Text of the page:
An all-star international cast re-tells the events of the Allied Landings in Normandy in 1944. Events are seen from various points of view, including the Germans', in an epic and spectacular style. Along with the 43 international stars, the film used 23,000 Allied troops and despite costing over $10 million to make, it has now become one of the most successful films of its genre. John Wayne, Robert Mitchum and Henry Fonda head the cast.
The Longest Day
, producer Darryl F Zanuck's epic account of June 6, 1944, is Hollywood's definitive D-Day movie. More modern accounts such as Saving Private Ryan
and the mini-series Band of Brothers
are more vividly realistic, but Zanuck's production is the only one to attempt the daunting task of covering that fateful day from all perspectives. From the German high command and front line officers to the French Resistance and all the key Allied participants, the screenplay by Cornelius Ryan, based on his own authoritative book
, is as factually accurate a depiction of events as possible. Zanuck picked three different directors to handle the German, French and Allied sequences respectively and the result should have been a grittily realistic semi-documentary work of unparalleled authenticity. That it is not is due to the unfortunate decision to populate the movie with an apparently endless parade of stars: John Wayne, Henry Fonda, Robert Mitchum, Sean Connery and Kenneth Moore to name a few all pop up from time to time; while Roddy McDowall and Richard Burton, on leave from the set of Cleopatra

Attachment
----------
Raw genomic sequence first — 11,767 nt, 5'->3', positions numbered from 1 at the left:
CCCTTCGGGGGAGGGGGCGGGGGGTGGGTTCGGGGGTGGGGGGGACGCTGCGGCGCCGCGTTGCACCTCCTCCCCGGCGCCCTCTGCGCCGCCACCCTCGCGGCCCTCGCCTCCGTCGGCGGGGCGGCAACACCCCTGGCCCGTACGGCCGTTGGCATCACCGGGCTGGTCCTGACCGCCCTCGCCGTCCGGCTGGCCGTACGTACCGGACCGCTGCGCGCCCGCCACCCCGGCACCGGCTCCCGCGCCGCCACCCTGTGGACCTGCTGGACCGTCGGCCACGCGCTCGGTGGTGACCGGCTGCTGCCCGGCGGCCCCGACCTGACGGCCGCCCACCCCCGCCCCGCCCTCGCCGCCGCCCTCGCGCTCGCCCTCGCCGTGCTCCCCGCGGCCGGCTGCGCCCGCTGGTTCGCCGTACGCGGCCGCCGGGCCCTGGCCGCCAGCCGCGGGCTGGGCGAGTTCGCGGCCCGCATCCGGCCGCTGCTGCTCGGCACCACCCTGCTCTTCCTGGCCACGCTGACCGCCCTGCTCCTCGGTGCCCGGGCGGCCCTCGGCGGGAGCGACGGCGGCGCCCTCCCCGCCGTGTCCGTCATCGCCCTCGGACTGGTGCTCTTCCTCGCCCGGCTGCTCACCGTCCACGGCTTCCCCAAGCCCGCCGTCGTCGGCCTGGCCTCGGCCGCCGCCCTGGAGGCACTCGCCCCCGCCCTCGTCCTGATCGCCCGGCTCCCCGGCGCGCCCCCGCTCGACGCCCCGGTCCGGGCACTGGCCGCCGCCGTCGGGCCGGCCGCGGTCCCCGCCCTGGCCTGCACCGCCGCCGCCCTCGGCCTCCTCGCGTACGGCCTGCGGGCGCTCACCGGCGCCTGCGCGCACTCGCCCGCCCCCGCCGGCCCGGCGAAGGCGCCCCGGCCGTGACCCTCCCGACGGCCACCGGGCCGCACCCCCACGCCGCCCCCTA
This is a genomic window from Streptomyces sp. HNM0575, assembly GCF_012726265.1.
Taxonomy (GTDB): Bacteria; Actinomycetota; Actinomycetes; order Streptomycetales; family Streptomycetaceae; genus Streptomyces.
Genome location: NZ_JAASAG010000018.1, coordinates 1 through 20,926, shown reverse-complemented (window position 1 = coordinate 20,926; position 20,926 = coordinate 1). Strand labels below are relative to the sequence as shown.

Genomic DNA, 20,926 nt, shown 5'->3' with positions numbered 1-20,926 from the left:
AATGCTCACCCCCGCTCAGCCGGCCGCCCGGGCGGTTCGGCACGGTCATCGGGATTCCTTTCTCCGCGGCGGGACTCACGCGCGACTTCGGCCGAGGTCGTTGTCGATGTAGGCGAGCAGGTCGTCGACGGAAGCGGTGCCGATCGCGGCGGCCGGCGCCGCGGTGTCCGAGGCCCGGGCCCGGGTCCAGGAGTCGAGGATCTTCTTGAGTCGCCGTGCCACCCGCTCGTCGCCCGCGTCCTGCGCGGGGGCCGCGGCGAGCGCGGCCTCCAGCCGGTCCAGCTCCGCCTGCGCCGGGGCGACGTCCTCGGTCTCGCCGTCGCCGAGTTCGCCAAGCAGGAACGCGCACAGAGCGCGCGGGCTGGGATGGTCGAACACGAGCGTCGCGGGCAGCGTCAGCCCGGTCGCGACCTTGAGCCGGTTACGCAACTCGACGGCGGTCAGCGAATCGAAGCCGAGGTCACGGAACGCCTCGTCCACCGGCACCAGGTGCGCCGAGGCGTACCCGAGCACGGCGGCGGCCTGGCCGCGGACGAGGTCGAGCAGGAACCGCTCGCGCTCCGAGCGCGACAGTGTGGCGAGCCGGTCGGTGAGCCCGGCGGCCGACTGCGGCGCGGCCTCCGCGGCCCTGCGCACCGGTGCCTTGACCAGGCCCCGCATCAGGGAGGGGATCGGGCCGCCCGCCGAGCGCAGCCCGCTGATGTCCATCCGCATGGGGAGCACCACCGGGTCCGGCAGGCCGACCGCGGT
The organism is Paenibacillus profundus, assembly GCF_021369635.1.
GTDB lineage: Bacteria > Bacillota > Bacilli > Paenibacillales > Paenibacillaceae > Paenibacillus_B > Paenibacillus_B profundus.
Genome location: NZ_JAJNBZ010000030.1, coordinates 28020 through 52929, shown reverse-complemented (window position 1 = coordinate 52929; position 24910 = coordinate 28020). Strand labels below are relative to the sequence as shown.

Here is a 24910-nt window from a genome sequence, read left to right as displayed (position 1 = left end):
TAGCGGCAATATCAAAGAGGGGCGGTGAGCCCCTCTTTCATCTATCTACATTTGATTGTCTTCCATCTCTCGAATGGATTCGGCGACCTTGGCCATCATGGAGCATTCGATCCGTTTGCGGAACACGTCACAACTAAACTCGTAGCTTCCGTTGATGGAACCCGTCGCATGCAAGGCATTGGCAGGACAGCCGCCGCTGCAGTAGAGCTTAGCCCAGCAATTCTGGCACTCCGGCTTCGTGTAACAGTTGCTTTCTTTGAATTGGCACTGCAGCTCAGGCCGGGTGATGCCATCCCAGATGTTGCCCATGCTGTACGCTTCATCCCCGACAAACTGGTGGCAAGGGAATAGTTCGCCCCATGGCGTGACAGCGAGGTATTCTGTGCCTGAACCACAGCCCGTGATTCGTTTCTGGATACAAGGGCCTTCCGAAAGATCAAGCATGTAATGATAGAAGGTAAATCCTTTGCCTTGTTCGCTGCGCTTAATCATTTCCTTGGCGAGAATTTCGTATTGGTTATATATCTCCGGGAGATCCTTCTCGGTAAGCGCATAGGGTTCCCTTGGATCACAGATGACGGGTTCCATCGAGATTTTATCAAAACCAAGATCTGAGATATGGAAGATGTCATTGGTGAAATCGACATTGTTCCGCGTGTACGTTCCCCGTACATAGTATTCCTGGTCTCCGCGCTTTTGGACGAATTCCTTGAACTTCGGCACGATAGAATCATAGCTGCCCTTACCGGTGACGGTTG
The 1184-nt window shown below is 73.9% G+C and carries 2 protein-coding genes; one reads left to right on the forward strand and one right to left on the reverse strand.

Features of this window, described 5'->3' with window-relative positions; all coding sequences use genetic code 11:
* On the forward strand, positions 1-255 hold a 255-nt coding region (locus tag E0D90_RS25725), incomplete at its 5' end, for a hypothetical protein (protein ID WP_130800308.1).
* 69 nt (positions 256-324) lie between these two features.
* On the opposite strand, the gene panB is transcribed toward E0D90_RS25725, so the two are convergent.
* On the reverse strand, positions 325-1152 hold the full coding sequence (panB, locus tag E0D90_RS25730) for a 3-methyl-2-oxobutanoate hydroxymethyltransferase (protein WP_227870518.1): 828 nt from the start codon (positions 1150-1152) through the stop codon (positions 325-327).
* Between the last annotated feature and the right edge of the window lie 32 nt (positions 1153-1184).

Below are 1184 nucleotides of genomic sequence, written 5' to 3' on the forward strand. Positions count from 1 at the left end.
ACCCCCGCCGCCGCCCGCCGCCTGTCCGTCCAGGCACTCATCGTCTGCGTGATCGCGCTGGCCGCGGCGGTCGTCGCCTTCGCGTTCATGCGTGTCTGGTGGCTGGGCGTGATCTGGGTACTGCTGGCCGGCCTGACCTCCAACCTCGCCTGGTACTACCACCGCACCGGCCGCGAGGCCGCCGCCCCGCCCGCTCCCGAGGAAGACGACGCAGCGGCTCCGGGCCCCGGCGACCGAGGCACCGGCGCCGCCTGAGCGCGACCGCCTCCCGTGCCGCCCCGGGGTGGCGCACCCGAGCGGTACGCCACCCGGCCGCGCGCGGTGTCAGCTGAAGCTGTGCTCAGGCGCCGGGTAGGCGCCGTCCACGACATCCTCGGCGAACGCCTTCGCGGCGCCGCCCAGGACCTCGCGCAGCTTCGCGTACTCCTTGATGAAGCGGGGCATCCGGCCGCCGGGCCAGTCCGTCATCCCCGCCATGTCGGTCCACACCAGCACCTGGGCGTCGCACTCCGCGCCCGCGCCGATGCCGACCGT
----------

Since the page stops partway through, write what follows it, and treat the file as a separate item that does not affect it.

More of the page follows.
, also get cameos. The end result is an uneasy mix of verisimilitude and Hollywood star-power. Add to that the need for every character to provide almost endless explanatory exposition and the film falls a little flat for too much of its running time. The set-piece battles are still spectacular, however, and if the landings on Omaha beach lack the graphic gore of Private Ryan
they nonetheless show the sheer scale and audacity of the invasion. Despite its top-heavy cast, The Longest Day
is still the best D-Day movie ever made.
On the DVD: The black and white print is in excellent condition, as is the remixed Dolby 5.0. Made in 1969, the 50-minute supplementary documentary "D-Day Revisited" has producer Zanuck revisiting key locations in Normandy, chatting to the locals in rather stiff French and providing a personal narrative of the events of June 6, 1944 intercut with scenes from his film. The sight of the elderly Zanuck standing on Omaha Beach or beside the headstone of an unknown soldier is easily as poignant as the bookend scenes of Saving Private Ryan, but without the Spielbergian sentiment. --Mark Walker
--This text refers to an out of print or unavailable edition of this title.